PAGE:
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The online world is not a safe space for women - S&Ds call for legislative action at an EU level to combat gender-based cyber violence

Date

01 Dec 2021

Sections

Justice & Home Affairs

With the rise of new technology and social media, more and more women and girls are experiencing harassment, stalking and other kinds of threats whilst online. It is estimated that 1 in 10 women in the EU have been victims of sexual harassment via digital tools since the age of 15.

Cyber harassment can involve trolling, cyberbullying, flaming, hate speech and other text and message-based forms of gender-based cyber violence. Particularly dangerous is a growing phenomenon of cyberbullying and trolling towards adolescents and children, with at least 12.5% of school bullying cases happening online. This involves both boys and girls, but the prevalence of young women and girls among victims is higher, leaving strong mental health consequences.

Still, the growing phenomenon of gender-based cyber violence is not properly addressed. EU member states react and act differently, often inadequately, and although it is a cross-border issue, there is currently no common definition or effective policy approach to combating gender-based cyber violence at an EU level.

That is why the S&Ds today supported a call for legislation at an EU level to combat gender-based cyber violence in the upcoming Directive that addresses violence against women. The own-initiative legislative report adopted in the civil liberties (LIBE) and women’s rights (FEMM) committees calls on the Commission and member states to establish minimum rules, including a common definition of gender-based cyber violence*,  and related sanctions, to prevent and combat various forms of gender-based cyber violence, as well as ensure that victims have effective access to justice and specialised support services in all member states.

 Robert Biedroń, S&D MEP and negotiator of this file in the FEMM committee, said:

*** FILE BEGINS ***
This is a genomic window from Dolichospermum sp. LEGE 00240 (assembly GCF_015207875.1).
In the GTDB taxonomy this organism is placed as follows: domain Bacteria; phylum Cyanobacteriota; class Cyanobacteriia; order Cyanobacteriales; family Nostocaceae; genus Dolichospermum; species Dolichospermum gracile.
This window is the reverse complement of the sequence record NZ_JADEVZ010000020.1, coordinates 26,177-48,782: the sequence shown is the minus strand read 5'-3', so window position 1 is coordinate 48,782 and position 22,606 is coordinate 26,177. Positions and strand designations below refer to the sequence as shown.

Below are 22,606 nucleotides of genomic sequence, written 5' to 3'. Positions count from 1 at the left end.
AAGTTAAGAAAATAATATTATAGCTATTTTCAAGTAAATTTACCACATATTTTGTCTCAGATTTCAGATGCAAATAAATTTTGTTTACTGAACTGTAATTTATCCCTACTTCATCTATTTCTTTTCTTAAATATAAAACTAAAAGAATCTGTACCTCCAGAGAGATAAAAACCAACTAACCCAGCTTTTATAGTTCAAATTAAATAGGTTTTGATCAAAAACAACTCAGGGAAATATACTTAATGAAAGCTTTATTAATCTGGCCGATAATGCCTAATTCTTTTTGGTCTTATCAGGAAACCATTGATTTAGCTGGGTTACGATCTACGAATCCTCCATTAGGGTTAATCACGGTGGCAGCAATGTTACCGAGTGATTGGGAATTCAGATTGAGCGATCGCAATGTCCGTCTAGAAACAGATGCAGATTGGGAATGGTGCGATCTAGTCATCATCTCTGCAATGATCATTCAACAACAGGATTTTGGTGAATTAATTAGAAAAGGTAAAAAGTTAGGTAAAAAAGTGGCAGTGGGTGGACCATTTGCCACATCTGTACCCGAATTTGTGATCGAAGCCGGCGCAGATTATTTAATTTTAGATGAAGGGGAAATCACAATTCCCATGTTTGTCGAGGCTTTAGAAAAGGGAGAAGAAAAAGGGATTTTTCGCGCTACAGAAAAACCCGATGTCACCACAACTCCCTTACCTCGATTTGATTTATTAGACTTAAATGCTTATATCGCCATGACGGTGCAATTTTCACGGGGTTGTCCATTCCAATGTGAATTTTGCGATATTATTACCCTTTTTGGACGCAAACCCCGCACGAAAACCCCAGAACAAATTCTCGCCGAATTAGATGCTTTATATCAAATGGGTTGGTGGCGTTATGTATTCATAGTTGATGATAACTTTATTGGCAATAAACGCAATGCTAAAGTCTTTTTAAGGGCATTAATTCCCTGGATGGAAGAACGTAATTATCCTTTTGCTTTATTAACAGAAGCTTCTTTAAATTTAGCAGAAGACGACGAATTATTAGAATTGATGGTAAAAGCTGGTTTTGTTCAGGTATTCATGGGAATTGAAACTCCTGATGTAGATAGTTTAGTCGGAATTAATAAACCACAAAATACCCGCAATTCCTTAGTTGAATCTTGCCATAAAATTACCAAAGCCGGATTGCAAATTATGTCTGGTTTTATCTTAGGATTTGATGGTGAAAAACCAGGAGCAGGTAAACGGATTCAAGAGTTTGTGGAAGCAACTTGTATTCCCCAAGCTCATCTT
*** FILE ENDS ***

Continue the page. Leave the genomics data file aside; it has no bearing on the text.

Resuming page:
“The Internet can be a very dangerous space for women. Full of traps and ‘opportunities’ for perpetrators, predominately because of the prevailing impunity, as well as a slow and inadequate criminal justice response. So far, the EU has not done much to ensure that women and girls - who remain the main victims of gender-based cyber violence - can feel safe online. I hope that with this report, things will finally change. It is about time that the Commission steps up its efforts and presents without further delay a comprehensive Directive covering all forms of gender-based violence, including online.

“When female politicians receive death or rape threats on the Internet they are often told to ignore them. However, these online threats and attacks can translate into physical acts, such as the killing of parliamentarian Jo Cox in 2016. This must not happen again. As the Progressives, we demand a zero-tolerance policy for gender-based cyber violence.”

Marina Kaljurand, S&D MEP and negotiator of this file in the LIBE committee, added:

“More needs to be done to tackle the harassment and other threats experienced by women and girls online. Our laws have not adapted to respond to these issues, so we are calling for new EU-wide actions to respond to gender-based violence, online and offline. We need new laws that will enhance capacity building, education and training for all relevant professionals, helplines and accessible reporting mechanisms, as well as effective remedies for victims of gender-based cyber violence.  

“Further measures to promote education in digital skills will be crucial - such as cyber hygiene and netiquette to ensure the respectful use of technology - as is regulation to prevent the use of spyware and other monitoring applications to ensure the protection of citizens’ fundamental rights.”

Notes to editors:

Currently, there is no common definition on gender-based cyber violence. The report adopted today recommends the following definition:  “Gender-based cyber violence is a form of gender-based violence and is defined as any act of gender-based violence that is committed, assisted or aggravated in part or fully by the use of ICT, such as mobile phones and smartphones, the Internet, social media platforms or email, against a woman because she is a woman or affects women disproportionately, or against LGBTI people because of their gender identity, gender expression or sex characteristics, and results in, or is likely to result in physical, sexual, psychological or economic harm, including threats to carry out such acts, coercion or arbitrary deprivation of liberty, in public or private life”.

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